Spring is a time for new growth, and this teacher is feeling the excitement of new beginnings ahead. Along with a new season, this past week brought opportunities for me and I couldn’t be happier to begin a new journey after keeping ideas tucked away for much too long.
This past week, a few sleepless nights caught up to me and I finally scheduled a personal day to get caught up on rest. It turns out that I picked the perfect day since a snowstorm resulted in cancelled buses and no students attended classes. As the winds howled outside, I rolled up my sleeves and decided to do something new: submit my work to two open calls for online exhibits.
I began to realize that I had a lot of learning to do because the submission requirements included an artist’s bio, artist statement, a write-up explaining the connection between my work and the theme of the show, a CV (yes, I had to look that up), and files with specific file names (thanks for helping me, Google).
My 20+ years as a teacher usually gave me confidence but I was in a new world and felt very, very inexperienced. I wasn’t sure what to include in my CV, I wasn’t sure about the difference between a bio and an artist statement, and I found myself questioning simple instructions. When they request an image of *just* the artwork, does that mean that none of the background can show? Not even part of the wall behind it?
If you need a little encouragement, listen to Erika Lee Sears, whose advice will have you clicking *submit* in no time.
I realized that this was one of those moments where I had to choose whether or not to dive in. So I did. This was something I wanted in my life and I was tired of finding reasons not to do it. Bit by bit, I created and uploaded the files to each open call and sent them away for someone else to look at.
But how do you know if you did it the right way? How do I know if my bio had the right information? What if I don’t really know what to include in an artist statement? These questions left me lacking confidence and unsure of what I could do about it. I sent a message to Mona, founder of Art Mums United (a site built to support artist-mothers as they develop their skills, experience and online presences) who was curious as to why I might feel uneasy about my applications so she scheduled a Zoom meeting with me the next day so we could talk about the process.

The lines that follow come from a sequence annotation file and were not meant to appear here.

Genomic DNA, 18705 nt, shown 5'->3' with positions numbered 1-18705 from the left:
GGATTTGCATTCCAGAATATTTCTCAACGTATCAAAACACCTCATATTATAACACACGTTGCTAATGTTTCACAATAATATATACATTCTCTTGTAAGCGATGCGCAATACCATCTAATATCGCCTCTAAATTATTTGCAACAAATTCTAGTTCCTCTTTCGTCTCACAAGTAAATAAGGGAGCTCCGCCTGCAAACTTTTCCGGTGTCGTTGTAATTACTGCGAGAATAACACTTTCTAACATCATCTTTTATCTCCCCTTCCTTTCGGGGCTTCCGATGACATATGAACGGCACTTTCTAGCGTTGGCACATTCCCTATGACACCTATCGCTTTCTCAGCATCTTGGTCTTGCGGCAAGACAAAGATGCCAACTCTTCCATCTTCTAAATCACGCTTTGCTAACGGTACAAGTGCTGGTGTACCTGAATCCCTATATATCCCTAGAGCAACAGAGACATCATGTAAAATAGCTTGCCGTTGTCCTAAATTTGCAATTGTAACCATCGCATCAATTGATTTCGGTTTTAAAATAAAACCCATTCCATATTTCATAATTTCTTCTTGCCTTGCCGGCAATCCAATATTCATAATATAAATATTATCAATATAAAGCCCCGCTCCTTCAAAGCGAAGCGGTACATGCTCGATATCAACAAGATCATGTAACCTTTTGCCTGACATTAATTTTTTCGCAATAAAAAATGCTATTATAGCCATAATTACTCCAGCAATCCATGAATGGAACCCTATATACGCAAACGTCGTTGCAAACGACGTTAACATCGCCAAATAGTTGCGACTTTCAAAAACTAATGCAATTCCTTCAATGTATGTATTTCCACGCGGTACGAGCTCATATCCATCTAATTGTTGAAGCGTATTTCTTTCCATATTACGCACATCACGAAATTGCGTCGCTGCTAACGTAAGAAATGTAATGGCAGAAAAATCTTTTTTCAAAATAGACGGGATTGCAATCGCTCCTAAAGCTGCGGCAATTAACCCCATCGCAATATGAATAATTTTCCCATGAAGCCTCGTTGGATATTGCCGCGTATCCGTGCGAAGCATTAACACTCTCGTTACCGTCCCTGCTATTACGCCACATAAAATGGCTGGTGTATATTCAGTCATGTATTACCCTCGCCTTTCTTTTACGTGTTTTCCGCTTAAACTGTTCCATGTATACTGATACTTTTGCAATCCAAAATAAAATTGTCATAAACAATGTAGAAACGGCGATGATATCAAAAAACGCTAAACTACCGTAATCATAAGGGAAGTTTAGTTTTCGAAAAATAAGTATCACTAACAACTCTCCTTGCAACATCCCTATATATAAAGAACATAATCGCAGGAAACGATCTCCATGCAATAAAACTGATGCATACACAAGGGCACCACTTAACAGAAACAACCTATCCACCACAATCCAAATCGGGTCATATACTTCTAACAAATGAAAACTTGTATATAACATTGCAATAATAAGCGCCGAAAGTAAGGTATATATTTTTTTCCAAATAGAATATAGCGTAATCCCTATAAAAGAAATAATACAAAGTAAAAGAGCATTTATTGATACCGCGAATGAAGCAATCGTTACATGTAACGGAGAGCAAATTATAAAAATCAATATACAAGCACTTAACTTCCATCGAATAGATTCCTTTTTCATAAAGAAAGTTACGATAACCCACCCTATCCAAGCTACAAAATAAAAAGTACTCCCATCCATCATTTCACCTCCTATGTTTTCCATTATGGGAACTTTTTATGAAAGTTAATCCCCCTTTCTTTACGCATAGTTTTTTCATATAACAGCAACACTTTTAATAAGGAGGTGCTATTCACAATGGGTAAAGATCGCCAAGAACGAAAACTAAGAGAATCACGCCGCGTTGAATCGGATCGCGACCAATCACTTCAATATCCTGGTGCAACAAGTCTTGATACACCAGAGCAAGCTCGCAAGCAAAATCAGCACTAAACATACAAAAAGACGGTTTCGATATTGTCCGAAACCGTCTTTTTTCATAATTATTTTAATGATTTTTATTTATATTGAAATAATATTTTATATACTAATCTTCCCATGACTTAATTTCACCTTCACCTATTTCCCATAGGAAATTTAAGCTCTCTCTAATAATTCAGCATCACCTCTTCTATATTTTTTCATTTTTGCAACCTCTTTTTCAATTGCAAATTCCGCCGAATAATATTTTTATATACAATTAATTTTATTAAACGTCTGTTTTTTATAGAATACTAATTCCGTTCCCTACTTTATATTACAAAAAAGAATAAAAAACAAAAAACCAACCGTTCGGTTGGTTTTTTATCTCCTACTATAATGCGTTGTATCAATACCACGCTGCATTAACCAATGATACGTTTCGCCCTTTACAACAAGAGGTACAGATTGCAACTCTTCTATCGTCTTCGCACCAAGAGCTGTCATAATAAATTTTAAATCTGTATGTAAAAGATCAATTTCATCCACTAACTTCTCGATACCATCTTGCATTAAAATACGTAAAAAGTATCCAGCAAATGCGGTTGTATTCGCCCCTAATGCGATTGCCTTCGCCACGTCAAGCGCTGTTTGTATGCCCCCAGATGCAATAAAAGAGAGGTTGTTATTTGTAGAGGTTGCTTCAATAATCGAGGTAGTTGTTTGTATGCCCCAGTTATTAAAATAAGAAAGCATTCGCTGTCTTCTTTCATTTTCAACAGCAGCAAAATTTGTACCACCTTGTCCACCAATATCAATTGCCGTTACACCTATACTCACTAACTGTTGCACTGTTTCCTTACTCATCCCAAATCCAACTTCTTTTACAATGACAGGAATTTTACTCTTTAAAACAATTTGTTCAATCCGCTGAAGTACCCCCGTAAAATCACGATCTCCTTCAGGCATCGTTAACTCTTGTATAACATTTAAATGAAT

I’ve followed Mona and her progress since last summer, where we connected on Instagram. I was thrilled when she used her platform to share my work, and I’ve enjoyed connecting with her through events she has hosted over the past months. On Sunday mornings, I’ve enjoyed sitting down with a fresh cup of coffee as she interviews a new artist live on Instagram – it’s wonderful to be part of a supportive, growing community. So you can imagine how surprised and excited I was to have the chance to visit with her last night.
We chatted at length about questions I had as well as her experiences helping people prepare their work and their submissions for exhibits. She shared some of the common fears that are obstacles for artists who are looking to promote or even sell their work. I could identify with some of those fears, which is why it’s so important to talk to people in the art community whose experience can help guide you in the right direction.
My questions prompted her to develop an amazing resource that includes information and guidelines for artists who are preparing to submit their work. Head over to her website to find “freebies”, where you can get your own Submission Guide that will walk you through the steps of preparing an artist bio, statement and much more. I used this guide to completely re-write my own bio and will use it for future submissions. Thank you, Mona! I’ll be sharing this resource with many of my friends and hopefully they will use it to help them share their work too!
She also recommended signing up for an event with Visionary Art Collective, and I’m glad I did. This afternoon, I had the pleasure of joining a chat with several artist-educators including Victoria Fry and Rebecca Potts, where we discussed our home studios, organization, and related topics. I was happy to talk with them about the challenges of taking my own photos of my paintings, because they shared advice so freely. Isn’t it amazing when you can connect with like-minded people??
I have a lot to learn, but I have already had so much support as I took these shaky steps this past week. I’m looking forward to what comes next!